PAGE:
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Market Report | November 2023

High borrowing costs and economic uncertainties persisted in November 2023, causing Toronto and Greater Toronto Area(GTA) homebuyers and sellers to take another step back from real estate.  As the month unfolded, the tale of GTA’s real estate market told a story of dwindling sales on a year-over-year scale, a surge in listings from the previous year’s supply trough, and a market caught in the delicate balance of choice, reflected in relatively stagnant selling prices.

“Inflation and elevated borrowing costs have taken their toll on affordability. This has been no more apparent than in the interest rate-sensitive housing market. However, it does appear relief is on the horizon. Bond yields, which underpin fixed rate mortgages have been trending lower and an increasing number of forecasters are anticipating Bank of Canada rate cuts in the first half of 2024. Lower rates will help alleviate affordability issues for existing homeowners and those looking to enter the market,” said Toronto Regional Real Estate Board (TRREB) President Paul Baron.

A total of 4,236 home sales were reported in the GTA last month, which not only marked an 8.8% drop from October’s numbers, but a 6% decline compared to November 2022.  When adjusted for seasonality, as activity tends to drop off in the winter, sales numbers saw a slight improvement from October, TRREB said.

The sales numbers for last month were the lowest on record for any November since November 2008 and at that time the population of the GTA was 20% less than it is today.  This also marks the third consecutive month where the number of homes sold was less than 5000.

As sales waned, the price landscape followed suit, with the average GTA home witnessing a 3.9% month-over-month descent to a new average of $1,082,179.  However, on a year-over-year basis, GTA home prices have remained strong and are practically unchanged, up less than 0.3% compared to last year.

The City of Toronto is going through some choppy waters though as home prices and sales slow dramatically. The City of Toronto had an average selling price of $1,051,180, a significant 7% drop compared to last month. Year-over-year, City of Toronto home prices are also essentially unchanged. Toronto home sales, which numbered 1,607 in November 2023, are down by 12.5% monthly and down 11% year-over-year.  The biggest change was seen amongst Toronto’s detached homes, where sales fell 21.3% and a notable drop in the average price to $1,617,918 from $1,718,440 month-over-month.

Looking at the GTA, prices remain steady on a monthly basis, despite some larger movements year-over-year.  The average price of a detached home in the GTA was $1,403,500 in November 2023, a 1% increase year-over-year and down 3% month-over-month.  Semi-detached home prices increased 2% year-over-year to an average price of $1,060,829. That’s also down 4% from last month.  Freehold townhouses are seeing prices down about 5.5% monthly at $984,357, down 1% year-over-year.

While condo sales in the suburbs edged down 0.5% in November year-over-year, the price jumped 6.4% to $689,654.  In Toronto, the average price for a condo dropped 1.7%, while the number of sales also decreased by 8.2%.  This is not surprising as this is generally the least expensive housing type and the cohort of people looking to buy are primarily first-time buyers who are most vulnerable to the affordability constraints.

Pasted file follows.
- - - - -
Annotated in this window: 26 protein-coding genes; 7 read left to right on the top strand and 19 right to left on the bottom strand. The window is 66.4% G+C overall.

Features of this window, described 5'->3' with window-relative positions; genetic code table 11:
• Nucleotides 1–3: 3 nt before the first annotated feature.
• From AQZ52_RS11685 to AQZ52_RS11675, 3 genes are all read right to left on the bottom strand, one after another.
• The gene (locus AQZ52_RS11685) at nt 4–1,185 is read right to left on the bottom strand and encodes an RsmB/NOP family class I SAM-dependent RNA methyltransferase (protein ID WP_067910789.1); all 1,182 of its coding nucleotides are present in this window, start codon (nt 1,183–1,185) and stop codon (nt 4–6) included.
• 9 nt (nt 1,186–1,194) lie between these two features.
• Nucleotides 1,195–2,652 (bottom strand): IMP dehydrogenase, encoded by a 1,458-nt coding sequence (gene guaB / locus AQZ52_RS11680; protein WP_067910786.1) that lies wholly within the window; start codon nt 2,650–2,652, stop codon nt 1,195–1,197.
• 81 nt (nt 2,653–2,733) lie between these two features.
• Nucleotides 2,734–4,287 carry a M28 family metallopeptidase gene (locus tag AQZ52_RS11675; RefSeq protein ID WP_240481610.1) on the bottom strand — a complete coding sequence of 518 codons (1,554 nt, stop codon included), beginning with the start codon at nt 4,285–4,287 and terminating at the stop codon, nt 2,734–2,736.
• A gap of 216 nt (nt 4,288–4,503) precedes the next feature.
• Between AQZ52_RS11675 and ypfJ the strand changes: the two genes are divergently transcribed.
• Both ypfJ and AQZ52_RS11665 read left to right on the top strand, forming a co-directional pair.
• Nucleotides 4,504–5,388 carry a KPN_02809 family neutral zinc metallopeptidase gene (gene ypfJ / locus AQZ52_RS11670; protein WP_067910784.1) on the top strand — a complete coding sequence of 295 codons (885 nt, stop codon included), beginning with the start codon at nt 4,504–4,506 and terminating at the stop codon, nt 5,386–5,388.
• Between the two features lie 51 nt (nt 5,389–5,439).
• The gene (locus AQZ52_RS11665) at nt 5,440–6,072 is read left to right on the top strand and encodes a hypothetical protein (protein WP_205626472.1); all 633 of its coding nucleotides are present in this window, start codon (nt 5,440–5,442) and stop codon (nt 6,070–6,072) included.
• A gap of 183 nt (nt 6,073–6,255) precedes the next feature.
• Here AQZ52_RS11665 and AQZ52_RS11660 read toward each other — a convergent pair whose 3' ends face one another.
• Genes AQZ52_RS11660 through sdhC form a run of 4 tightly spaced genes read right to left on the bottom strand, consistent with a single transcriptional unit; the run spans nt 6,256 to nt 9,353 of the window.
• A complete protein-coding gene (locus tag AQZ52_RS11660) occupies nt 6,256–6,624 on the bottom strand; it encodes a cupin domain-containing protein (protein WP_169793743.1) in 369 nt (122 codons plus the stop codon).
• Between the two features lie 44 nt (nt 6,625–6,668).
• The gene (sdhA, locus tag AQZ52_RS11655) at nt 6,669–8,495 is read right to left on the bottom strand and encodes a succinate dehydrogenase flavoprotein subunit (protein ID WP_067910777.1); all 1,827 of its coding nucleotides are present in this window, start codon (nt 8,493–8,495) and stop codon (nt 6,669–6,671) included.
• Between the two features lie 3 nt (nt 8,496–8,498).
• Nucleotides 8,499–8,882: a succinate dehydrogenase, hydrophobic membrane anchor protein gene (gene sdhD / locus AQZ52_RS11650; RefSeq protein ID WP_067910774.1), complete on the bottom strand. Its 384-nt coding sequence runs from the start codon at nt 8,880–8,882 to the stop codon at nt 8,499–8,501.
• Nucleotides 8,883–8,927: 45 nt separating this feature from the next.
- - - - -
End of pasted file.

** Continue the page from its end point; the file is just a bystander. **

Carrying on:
“Home prices have adjusted from their peak in response to higher borrowing costs. This has provided some relief for buyers, from an affordability perspective. As mortgage rates trend lower next year and the population continues to grow at a record pace, expect demand to increase relative to supply. This will eventually lead to renewed growth in home prices,” said TRREB Chief Market Analyst Jason Mercer.

For those ready to embark on the homeownership journey, the landscape offered more choices than the previous year. Inventory levels experienced a robust boost in November, with 10,545 new listings coming on the market, bringing the number of active listings up to 16,759 — a 40.7% increase from November 2022.

Looking ahead there is optimism as mortgage rates look poised to descend in the coming year, coupled with a record-paced population growth, setting the stage for a potential surge in demand relative to supply and a subsequent rebound in home prices.

TRREB’s Chief Executive Officer John DiMichele, echoing sentiments of resilience and foresight, emphasized the enduring nature of homes as havens. Anticipating sustained growth in demand for both rental and ownership, DiMichele highlighted recent policy decisions aiming to bolster affordability, such as enabling existing insured mortgage holders to switch lenders without the stress test. He further underscored the need for a unified approach to uninsured mortgages and stressed the imperative for additional policy measures to spur increased housing supply.

In the intricate tapestry of GTA’s real estate market, the narrative of November 2023 unfolded with challenges, adjustments, and a palpable sense of anticipation for a market on the brink of change.  The next few months may provide some great buying opportunities before the forecast of an interest rate decrease as early as March 2024.

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